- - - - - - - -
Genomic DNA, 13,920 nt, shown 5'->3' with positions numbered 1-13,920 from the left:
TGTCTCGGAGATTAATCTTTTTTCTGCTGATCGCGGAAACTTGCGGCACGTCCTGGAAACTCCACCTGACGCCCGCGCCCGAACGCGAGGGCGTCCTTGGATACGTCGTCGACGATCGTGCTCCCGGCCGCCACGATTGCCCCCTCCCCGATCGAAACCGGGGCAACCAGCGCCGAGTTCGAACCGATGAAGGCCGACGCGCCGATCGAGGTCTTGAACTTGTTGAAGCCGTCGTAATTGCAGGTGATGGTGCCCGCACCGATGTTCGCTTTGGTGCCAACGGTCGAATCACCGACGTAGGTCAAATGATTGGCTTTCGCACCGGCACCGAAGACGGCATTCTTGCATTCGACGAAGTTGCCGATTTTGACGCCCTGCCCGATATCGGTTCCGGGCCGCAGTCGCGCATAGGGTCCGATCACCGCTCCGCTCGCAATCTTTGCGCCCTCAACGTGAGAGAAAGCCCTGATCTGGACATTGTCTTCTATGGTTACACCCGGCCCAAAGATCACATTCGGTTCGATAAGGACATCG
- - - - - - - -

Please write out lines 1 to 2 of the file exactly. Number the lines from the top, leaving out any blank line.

Genomic DNA, 13,920 nt, shown 5'->3' with positions numbered 1-13,920 from the left:
TGTCTCGGAGATTAATCTTTTTTCTGCTGATCGCGGAAACTTGCGGCACGTCCTGGAAACTCCACCTGACGCCCGCGCCCGAACGCGAGGGCGTCCTTGGATACGTCGTCGACGATCGTGCTCCCGGCCGCCACGATTGCCCCCTCCCCGATCGAAACCGGGGCAACCAGCGCCGAGTTCGAACCGATGAAGGCCGACGCGCCGATCGAGGTCTTGAACTTGTTGAAGCCGTCGTAATTGCAGGTGATGGTGCCCGCACCGATGTTCGCTTTGGTGCCAACGGTCGAATCACCGACGTAGGTCAAATGATTGGCTTTCGCACCGGCACCGAAGACGGCATTCTTGCATTCGACGAAGTTGCCGATTTTGACGCCCTGCCCGATATCGGTTCCGGGCCGCAGTCGCGCATAGGGTCCGATCACCGCTCCGCTCGCAATCTTTGCGCCCTCAACGTGAGAGAAAGCCCTGATCTGGACATTGTCTTCTATGGTTACACCCGGCCCAAAGATCACATTCGGTTCGATAAGGACATCG